Some traditional marketing tactics will still work among Gen Y (born 1980-current), but there are new, and perhaps more effective ways to reach the youngest generation entering the motorcycle industry.
Due to Gen Y’s size, about 80 million, and its age range, 7-25 year olds, Tim Buche, president of the Motorcycle Industry Council (MIC), says many marketers are looking at the group in
several segments. The youngest subgroup is
7-12 years old, and they make up about a third of Gen Y.
The youngest group should be reached through dirt bikes and those riders’ families. “That’s a challenge for dealerships because you have to market through parents,” he said.
Another third of Gen Y are in their teens, and the final third are young adults, about
18-25 year olds. “If you’re looking at the older ages in Gen Y, you’re working directly with them,” Buche said. “It might just be fun, economical transportation for teens and young adults. How do you market to young adults who want to have the experience but may not have the discretionary time or income at that moment? Recognizing that not everyone coming through the door is looking for a 600cc sport bike.”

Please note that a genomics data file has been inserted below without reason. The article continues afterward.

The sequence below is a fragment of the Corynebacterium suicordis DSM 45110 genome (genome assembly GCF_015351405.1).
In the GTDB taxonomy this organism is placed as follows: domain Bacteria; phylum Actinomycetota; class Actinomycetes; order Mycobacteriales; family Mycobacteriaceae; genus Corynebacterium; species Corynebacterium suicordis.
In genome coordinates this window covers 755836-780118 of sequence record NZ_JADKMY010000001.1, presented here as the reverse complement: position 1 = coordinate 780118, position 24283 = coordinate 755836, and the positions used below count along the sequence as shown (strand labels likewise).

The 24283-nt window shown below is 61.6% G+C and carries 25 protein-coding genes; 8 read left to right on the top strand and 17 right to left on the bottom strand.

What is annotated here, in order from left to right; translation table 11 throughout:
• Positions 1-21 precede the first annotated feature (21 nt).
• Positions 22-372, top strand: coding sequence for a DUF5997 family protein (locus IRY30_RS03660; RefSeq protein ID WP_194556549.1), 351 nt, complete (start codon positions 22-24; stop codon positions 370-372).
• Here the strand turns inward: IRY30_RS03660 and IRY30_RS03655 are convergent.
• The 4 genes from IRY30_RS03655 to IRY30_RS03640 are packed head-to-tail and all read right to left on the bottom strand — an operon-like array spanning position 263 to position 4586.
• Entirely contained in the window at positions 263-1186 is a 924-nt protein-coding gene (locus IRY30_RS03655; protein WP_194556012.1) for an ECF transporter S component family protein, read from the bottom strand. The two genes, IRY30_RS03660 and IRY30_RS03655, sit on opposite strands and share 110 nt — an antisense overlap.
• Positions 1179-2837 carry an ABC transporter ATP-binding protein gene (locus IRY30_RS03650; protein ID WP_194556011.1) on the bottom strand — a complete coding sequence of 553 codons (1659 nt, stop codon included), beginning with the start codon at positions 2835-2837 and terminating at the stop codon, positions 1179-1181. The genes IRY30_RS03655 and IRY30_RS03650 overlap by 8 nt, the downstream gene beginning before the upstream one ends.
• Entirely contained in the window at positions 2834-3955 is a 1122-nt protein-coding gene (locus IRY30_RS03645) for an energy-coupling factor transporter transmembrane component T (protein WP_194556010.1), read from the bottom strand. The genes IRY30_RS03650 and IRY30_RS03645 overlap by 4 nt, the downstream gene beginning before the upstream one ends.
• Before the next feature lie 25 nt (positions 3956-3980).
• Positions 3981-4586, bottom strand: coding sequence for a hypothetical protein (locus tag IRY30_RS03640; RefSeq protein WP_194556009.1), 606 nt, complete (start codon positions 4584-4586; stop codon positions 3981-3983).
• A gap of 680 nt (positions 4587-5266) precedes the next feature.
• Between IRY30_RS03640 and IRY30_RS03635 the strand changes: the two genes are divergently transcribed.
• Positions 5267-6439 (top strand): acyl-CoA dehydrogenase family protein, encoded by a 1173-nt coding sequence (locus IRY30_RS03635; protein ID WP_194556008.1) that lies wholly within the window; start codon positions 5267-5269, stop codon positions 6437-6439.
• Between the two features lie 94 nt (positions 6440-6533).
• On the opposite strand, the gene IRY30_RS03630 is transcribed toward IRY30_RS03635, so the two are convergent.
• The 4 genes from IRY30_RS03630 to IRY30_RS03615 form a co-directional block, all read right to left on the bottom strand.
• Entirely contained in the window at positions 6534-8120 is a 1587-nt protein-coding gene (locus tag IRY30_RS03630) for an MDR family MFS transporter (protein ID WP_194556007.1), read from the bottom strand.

The first step in marketing to this younger generation is recognizing that dealership staff might not be familiar with the wants of these new riders.
“It’s OK for some of us who have been around for awhile to acknowledge that we don’t know,” Buche said. “It’s important for other generations to try to understand and appreciate that there are differences. Rather than just do the research and take a run at, involve the target you’re seeking.
“That’s not just for youth. It’s for women, ethnics and other subset segments of consumers in your community,” he continued. “Gen Y probably best knows how to get to Generation Y.”
A couple of new ways to reach that group is through online media.
“Are you Tweeting?” asked Buche, referring to a free social messaging utility.
A marketing campaign the MIC started, RockMoto.com, aims to target Gen Y. “We’re looking for people who primarily like music and introducing them to videos and (motorcyclists) to talk about why they ride and what riding does for them. For them it’s about the experience. Our best advocates are our best customers.”
Some of the traditional marketing methods, however, are still effective, including motorcycle magazines. “They’re huge because people considering motorcycling, that’s an obvious, rich resource to go to,” Buche said. “You compliment what you do traditionally with the people you’re hiring who have friends in the Gen Y market. Motorcyclists are the best at inviting new riders into motorcycling.”
– Karin Gelschus
Copyright 2009 Powersports Business